It's all been a bit grim on the British beer front on this blog of late: crap from such luminaries as Sheps, I&G and some bunch in Yorkshire who don't understand lager. Perusing the shelves of the offy (yes, I'm back on that topic again), there's not much by way of exciting British beer. Nothing from Thornbridge, or Otley, or The Kernel. Not even anything interesting from the MolsonCoors family, and they're running an office over here. Cuh!
So I have to rely on my personal contacts and dig deep into the back of the stash. Hardknott Granite 2009, a gift from Dave ("brewer, doer, force majeure" for those who don't know him or his business cards), makes a big song and dance about how it should be aged. But sod that: I'm thirsty. Two seasons in my attic should be plenty.
The first thing that struck me about this 10.4% ABV barley wine is the colour. It's an opaque brown rather than the more normal dark ruby. The texture is heavy even by the viscous standards of the style and the air around it is quickly filled with heady vapours of burnt caramel studded with citric hops. On tasting, smoke rises to the front of the palate followed by toffee, oranges and wholemeal digestive biscuits, finishing a little bit metallic and leaving a kiss of treacle on the lips. A lot going on, but it's the big body rather than the myriad flavours that make this a beer to savour slowly. Dave's suggestion that it's one to go with strong cheeses is absolutely spot-on.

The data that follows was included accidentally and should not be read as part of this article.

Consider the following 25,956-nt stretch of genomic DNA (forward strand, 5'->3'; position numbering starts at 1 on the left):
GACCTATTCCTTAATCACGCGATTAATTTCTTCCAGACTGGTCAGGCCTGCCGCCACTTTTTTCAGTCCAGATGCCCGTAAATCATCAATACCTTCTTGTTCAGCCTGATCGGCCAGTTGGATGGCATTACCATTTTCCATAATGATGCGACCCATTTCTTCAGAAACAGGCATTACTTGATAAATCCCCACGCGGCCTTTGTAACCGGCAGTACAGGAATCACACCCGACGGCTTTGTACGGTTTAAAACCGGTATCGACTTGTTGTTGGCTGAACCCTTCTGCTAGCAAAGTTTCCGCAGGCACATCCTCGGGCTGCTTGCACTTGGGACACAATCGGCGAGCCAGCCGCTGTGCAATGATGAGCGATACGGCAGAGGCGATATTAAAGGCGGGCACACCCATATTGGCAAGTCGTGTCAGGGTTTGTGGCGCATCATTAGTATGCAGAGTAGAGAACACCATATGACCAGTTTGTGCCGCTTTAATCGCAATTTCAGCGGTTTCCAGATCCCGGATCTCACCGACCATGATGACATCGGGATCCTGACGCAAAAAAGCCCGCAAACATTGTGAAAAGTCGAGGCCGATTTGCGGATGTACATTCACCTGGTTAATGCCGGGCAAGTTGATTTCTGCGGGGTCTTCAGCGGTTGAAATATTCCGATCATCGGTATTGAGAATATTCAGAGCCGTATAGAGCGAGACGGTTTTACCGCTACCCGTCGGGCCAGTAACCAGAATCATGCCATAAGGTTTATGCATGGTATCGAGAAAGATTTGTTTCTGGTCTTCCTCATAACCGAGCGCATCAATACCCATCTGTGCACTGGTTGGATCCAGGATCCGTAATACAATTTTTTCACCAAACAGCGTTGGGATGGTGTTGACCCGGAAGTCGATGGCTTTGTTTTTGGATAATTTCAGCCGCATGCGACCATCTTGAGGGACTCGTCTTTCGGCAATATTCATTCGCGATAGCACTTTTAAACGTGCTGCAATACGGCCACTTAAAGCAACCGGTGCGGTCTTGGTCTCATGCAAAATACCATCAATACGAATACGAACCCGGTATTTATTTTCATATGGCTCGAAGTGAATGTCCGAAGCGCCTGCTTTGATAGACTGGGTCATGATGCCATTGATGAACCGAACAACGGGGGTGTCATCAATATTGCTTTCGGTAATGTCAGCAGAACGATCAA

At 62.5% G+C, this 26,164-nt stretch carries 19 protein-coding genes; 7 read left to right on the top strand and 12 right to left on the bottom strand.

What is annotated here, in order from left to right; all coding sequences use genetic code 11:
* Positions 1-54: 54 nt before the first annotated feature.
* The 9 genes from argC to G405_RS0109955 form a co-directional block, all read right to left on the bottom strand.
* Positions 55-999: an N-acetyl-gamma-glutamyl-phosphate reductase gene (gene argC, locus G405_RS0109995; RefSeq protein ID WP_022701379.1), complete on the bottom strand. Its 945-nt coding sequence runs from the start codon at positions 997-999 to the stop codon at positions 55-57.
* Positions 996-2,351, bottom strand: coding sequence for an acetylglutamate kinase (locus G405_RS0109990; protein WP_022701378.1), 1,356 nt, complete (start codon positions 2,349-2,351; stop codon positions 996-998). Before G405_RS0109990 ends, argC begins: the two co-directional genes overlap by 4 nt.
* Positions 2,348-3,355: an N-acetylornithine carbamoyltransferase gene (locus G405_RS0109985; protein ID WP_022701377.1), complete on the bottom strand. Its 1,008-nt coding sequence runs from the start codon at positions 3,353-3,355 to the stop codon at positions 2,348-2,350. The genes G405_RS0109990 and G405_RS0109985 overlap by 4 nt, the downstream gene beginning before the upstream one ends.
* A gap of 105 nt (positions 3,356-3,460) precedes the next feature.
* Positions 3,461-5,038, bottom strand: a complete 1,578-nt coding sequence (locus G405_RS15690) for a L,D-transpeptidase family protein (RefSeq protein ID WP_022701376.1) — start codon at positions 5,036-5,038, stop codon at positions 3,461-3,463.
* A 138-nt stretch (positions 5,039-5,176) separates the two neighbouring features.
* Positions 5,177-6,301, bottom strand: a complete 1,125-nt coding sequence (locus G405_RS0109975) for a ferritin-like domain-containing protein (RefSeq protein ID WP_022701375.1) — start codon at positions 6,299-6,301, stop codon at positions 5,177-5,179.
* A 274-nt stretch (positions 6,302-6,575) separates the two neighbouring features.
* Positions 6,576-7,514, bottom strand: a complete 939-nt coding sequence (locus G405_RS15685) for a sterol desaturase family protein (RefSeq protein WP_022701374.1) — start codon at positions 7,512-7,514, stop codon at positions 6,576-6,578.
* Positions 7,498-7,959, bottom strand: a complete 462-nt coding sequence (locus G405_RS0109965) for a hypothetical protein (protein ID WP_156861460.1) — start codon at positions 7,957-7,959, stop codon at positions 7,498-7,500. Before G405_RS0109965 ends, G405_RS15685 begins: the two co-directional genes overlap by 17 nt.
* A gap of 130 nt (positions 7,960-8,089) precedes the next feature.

I'm in the unusual position of suggesting that maybe this would work better in smaller bottles. I don't think I've ever said that before. A nip of this would be lovely, and a stash full of nips even better. Or big sharey 75cls would be good too. But Hardknott is still a relatively new operation and it seems likely that this kind of add-on will have to wait (fledgling Irish breweries please take note: life doesn't end at 5% ABV). For now, however, I'm content with a half litre, though I'd be perfectly happy to share the next one. If I had a next one.
The sudden return to English beer in Irish offies is a harsh comedown.